HISTORY OF WESTERN AIRLINES
Western Airlines was a large airline based in California with operations throughout the western United States.
In 1925, the United States Postal Service began to give airlines contracts to carry air mail all around the country. A company named Western Air Express applied to be awarded the air mail route from Salt Lake City in Utah to Los Angeles. In April of 1926, Western's first flight took place with a Douglas M-2 airplane. The month after, passenger services started.
In 1930, Western added two Fokker F32 aircraft, and merged with Transcontinental Air Transport to form TWA. However, Western Air Transport soon broke off from TWA's structure, and in 1934, it changed its name to General Airlines. In 1941, General changed its name to Western Airlines.
Western grew into a large regional airline by acquiring such aircraft as the McDonnell Douglas DC-10 , Boeing 727 and Boeing 737. At a time, during the 1970s and 1980s, it flew to many cities across the American Southwest and to various spots in Mexico and Canada, while keeping a large intra-state route structure in its home state of California. In 1979, Western had a tragedy happen when a DC-10 landing at Benito Juarez International Airport crashed, killing most of its passengers. Western began flights from Anchorage and Denver to London Gatwick Airport in 1981.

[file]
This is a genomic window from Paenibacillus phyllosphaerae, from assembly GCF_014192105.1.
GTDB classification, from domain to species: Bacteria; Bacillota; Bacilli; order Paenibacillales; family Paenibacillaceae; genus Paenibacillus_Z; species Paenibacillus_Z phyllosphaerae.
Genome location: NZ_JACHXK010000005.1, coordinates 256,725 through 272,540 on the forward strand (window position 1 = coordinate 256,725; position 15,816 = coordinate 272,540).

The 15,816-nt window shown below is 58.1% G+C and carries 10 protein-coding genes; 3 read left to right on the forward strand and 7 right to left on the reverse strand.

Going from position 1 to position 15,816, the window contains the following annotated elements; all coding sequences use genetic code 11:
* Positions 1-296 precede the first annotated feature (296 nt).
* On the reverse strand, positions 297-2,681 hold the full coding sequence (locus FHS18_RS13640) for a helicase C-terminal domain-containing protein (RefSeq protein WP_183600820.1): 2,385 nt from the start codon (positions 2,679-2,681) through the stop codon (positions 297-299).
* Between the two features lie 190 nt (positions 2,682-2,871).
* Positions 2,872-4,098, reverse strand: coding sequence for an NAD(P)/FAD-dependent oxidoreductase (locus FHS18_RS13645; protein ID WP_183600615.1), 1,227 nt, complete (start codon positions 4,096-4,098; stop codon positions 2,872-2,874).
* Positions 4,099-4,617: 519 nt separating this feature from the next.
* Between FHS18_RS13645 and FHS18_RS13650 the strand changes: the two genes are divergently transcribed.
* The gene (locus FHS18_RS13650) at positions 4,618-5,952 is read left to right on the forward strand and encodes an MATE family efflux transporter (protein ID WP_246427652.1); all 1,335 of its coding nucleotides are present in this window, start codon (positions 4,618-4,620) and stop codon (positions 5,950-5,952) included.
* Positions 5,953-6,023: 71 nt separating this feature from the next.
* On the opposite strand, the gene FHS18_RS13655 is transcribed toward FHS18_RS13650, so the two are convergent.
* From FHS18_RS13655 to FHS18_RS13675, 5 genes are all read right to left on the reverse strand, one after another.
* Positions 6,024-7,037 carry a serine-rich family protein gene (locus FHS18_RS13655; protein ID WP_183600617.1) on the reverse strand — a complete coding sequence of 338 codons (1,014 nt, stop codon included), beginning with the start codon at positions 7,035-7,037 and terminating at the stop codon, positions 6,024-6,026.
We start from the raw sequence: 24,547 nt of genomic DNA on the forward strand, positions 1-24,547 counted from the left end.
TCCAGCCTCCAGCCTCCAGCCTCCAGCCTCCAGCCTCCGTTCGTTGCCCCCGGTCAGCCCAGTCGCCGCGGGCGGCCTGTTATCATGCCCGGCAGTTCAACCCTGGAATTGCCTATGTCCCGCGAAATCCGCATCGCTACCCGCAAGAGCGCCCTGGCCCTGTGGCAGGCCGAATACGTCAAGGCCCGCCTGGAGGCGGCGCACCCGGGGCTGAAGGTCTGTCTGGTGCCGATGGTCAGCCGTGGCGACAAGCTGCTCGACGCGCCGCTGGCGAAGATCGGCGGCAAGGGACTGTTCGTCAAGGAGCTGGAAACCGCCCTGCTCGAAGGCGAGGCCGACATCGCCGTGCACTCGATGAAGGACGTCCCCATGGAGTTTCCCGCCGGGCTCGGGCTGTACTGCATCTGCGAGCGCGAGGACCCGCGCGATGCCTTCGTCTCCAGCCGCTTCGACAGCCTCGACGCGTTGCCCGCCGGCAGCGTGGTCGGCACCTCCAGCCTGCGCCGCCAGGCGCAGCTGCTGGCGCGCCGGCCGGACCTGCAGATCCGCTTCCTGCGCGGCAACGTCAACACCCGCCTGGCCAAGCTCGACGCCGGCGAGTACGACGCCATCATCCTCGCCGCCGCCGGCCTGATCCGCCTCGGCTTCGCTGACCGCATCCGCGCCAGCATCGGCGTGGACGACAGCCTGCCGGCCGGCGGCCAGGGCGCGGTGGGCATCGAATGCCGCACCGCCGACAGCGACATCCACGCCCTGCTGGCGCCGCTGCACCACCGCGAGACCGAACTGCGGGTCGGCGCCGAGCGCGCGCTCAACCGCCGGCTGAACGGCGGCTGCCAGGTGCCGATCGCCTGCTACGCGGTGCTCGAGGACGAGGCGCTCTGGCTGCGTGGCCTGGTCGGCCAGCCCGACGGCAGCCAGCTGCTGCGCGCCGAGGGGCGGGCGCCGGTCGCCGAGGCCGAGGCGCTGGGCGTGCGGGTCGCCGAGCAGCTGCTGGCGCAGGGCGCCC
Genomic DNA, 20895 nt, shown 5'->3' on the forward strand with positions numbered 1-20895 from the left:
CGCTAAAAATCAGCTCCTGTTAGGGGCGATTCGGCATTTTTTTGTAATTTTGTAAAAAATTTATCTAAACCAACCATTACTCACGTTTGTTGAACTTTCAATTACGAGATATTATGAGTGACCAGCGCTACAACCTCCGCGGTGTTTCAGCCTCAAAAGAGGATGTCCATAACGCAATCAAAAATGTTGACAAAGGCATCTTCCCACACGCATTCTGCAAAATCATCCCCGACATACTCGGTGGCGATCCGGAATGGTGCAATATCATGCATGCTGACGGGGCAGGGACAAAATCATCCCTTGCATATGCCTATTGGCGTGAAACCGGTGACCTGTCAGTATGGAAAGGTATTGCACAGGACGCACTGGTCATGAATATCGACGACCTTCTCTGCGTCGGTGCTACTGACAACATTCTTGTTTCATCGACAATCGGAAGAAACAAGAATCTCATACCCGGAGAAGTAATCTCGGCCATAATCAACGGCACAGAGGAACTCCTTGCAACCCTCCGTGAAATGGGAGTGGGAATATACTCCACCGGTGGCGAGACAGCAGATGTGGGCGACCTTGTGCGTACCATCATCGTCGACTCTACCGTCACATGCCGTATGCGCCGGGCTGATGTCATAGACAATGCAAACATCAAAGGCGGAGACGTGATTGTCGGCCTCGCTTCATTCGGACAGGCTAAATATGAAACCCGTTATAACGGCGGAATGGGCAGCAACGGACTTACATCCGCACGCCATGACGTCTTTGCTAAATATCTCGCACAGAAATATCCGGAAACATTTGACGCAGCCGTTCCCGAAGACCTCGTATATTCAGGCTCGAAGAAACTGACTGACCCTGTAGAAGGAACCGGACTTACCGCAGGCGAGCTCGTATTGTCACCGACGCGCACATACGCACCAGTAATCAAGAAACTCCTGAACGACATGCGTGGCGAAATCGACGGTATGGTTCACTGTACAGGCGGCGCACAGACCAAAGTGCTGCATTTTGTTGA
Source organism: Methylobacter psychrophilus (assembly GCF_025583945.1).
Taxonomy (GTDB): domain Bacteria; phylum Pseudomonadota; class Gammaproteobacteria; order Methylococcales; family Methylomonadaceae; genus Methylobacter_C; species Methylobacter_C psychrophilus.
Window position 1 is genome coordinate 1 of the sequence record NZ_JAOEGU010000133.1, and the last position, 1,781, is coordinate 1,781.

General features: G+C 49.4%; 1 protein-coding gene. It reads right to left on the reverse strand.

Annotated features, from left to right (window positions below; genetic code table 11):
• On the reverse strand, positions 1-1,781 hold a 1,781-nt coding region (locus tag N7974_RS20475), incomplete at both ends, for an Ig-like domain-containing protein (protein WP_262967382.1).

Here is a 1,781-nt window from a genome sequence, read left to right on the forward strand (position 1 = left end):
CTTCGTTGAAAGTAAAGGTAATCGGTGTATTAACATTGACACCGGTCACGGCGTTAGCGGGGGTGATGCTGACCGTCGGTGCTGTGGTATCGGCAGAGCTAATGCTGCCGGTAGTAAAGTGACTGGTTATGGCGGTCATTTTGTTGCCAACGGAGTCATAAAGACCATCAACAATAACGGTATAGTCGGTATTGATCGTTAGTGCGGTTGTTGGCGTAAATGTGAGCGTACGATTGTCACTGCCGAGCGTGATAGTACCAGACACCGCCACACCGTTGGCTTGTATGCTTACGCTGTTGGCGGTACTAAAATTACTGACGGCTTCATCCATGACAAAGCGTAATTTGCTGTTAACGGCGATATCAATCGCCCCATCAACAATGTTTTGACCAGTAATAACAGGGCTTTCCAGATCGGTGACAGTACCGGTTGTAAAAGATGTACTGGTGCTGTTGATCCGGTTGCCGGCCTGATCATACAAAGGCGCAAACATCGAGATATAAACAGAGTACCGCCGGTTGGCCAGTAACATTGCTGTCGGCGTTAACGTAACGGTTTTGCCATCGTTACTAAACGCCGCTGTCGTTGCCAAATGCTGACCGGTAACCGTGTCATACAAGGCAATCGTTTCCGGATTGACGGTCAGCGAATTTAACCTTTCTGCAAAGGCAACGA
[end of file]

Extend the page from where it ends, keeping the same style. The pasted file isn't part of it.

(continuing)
In the early '80s, Air Florida tried many times to buy Western Airlines, but it was able to purchase only 16 percent of the airline's stock. Western became a prominent sponsor of the Bob Barker television show The Price is Right, to try to make customers from the East more aware of their presence. Finally, in 1987, Western Airlines was bought by Delta Air Lines, and it merged fully into that airline on April 1.
Western can also be noted for contributing to popular culture its 1960's advertising slogan, "It's the oooooonly way to fly!" Spoken by an animated bird hitching a ride aboard the fuselage of a Western airliner, the phrase soon found its way into animated cartoons by Warner Bros. and Hanna-Barbera.
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